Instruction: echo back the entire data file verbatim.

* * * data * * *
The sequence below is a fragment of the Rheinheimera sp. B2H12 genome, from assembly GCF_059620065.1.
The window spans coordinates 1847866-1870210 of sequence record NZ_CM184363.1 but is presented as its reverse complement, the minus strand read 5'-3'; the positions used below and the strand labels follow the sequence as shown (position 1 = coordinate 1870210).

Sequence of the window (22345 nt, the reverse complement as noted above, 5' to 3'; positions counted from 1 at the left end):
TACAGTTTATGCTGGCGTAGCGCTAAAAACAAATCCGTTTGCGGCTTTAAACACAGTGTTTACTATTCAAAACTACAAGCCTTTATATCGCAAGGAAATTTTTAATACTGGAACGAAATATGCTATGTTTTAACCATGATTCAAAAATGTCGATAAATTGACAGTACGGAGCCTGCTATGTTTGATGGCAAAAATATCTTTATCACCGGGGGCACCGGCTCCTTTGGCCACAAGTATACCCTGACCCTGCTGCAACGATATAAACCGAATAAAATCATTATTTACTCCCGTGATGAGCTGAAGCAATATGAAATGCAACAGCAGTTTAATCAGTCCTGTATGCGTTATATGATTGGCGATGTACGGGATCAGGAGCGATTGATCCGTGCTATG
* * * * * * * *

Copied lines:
The sequence below is a fragment of the Rheinheimera sp. B2H12 genome, from assembly GCF_059620065.1.
The window spans coordinates 1847866-1870210 of sequence record NZ_CM184363.1 but is presented as its reverse complement, the minus strand read 5'-3'; the positions used below and the strand labels follow the sequence as shown (position 1 = coordinate 1870210).

Sequence of the window (22345 nt, the reverse complement as noted above, 5' to 3'; positions counted from 1 at the left end):
TACAGTTTATGCTGGCGTAGCGCTAAAAACAAATCCGTTTGCGGCTTTAAACACAGTGTTTACTATTCAAAACTACAAGCCTTTATATCGCAAGGAAATTTTTAATACTGGAACGAAATATGCTATGTTTTAACCATGATTCAAAAATGTCGATAAATTGACAGTACGGAGCCTGCTATGTTTGATGGCAAAAATATCTTTATCACCGGGGGCACCGGCTCCTTTGGCCACAAGTATACCCTGACCCTGCTGCAACGATATAAACCGAATAAAATCATTATTTACTCCCGTGATGAGCTGAAGCAATATGAAATGCAACAGCAGTTTAATCAGTCCTGTATGCGTTATATGATTGGCGATGTACGGGATCAGGAGCGATTGATCCGTGCTATG